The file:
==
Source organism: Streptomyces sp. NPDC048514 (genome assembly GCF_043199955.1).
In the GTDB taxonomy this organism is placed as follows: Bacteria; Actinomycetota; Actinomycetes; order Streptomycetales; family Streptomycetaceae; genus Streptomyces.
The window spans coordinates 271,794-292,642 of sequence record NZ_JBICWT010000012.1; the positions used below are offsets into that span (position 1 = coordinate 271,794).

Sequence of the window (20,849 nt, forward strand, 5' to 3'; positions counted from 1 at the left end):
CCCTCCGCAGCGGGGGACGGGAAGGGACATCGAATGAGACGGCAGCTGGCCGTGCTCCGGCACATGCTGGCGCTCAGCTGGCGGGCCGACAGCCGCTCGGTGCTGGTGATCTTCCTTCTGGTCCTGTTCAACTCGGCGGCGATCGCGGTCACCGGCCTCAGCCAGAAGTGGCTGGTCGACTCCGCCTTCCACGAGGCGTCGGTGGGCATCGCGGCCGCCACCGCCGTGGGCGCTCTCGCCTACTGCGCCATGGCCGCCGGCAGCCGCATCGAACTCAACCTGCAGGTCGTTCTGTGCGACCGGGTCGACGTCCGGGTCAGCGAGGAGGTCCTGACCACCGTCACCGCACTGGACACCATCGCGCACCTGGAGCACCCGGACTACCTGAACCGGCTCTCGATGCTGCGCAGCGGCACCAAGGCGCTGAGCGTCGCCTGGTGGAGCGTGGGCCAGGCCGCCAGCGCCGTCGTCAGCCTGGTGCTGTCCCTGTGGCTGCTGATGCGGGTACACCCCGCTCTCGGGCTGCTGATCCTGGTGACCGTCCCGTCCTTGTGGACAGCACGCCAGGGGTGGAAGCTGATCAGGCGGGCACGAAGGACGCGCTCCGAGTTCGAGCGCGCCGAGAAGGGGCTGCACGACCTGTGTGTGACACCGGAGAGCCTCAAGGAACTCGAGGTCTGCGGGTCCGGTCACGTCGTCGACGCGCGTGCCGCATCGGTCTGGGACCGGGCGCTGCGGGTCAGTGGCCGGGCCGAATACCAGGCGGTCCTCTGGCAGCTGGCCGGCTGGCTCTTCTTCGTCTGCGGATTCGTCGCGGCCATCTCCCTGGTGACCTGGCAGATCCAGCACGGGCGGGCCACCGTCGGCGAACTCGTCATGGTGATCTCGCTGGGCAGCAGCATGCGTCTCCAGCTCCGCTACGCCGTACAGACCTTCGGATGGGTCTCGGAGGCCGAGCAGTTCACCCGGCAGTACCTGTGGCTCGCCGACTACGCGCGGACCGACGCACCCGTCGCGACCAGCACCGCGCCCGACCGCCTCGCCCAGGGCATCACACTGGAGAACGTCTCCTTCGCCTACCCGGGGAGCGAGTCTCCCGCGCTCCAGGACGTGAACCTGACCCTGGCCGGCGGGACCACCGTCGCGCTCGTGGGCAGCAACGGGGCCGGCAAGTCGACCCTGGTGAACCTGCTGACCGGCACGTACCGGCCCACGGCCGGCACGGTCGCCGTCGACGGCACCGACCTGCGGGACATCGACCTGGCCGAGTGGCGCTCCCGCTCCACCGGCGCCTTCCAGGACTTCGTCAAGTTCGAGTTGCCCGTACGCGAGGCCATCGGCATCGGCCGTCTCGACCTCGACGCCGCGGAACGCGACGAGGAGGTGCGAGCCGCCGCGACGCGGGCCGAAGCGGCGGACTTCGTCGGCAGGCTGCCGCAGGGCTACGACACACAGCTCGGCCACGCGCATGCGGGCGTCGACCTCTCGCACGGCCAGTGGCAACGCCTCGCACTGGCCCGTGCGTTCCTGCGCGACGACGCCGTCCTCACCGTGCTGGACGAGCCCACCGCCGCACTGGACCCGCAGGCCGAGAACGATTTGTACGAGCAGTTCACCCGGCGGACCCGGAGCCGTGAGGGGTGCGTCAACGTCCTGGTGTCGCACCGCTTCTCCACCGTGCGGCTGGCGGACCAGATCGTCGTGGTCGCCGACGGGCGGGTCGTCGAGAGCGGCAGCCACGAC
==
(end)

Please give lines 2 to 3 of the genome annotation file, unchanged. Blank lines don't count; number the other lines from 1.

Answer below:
In the GTDB taxonomy this organism is placed as follows: Bacteria; Actinomycetota; Actinomycetes; order Streptomycetales; family Streptomycetaceae; genus Streptomyces.
The window spans coordinates 271,794-292,642 of sequence record NZ_JBICWT010000012.1; the positions used below are offsets into that span (position 1 = coordinate 271,794).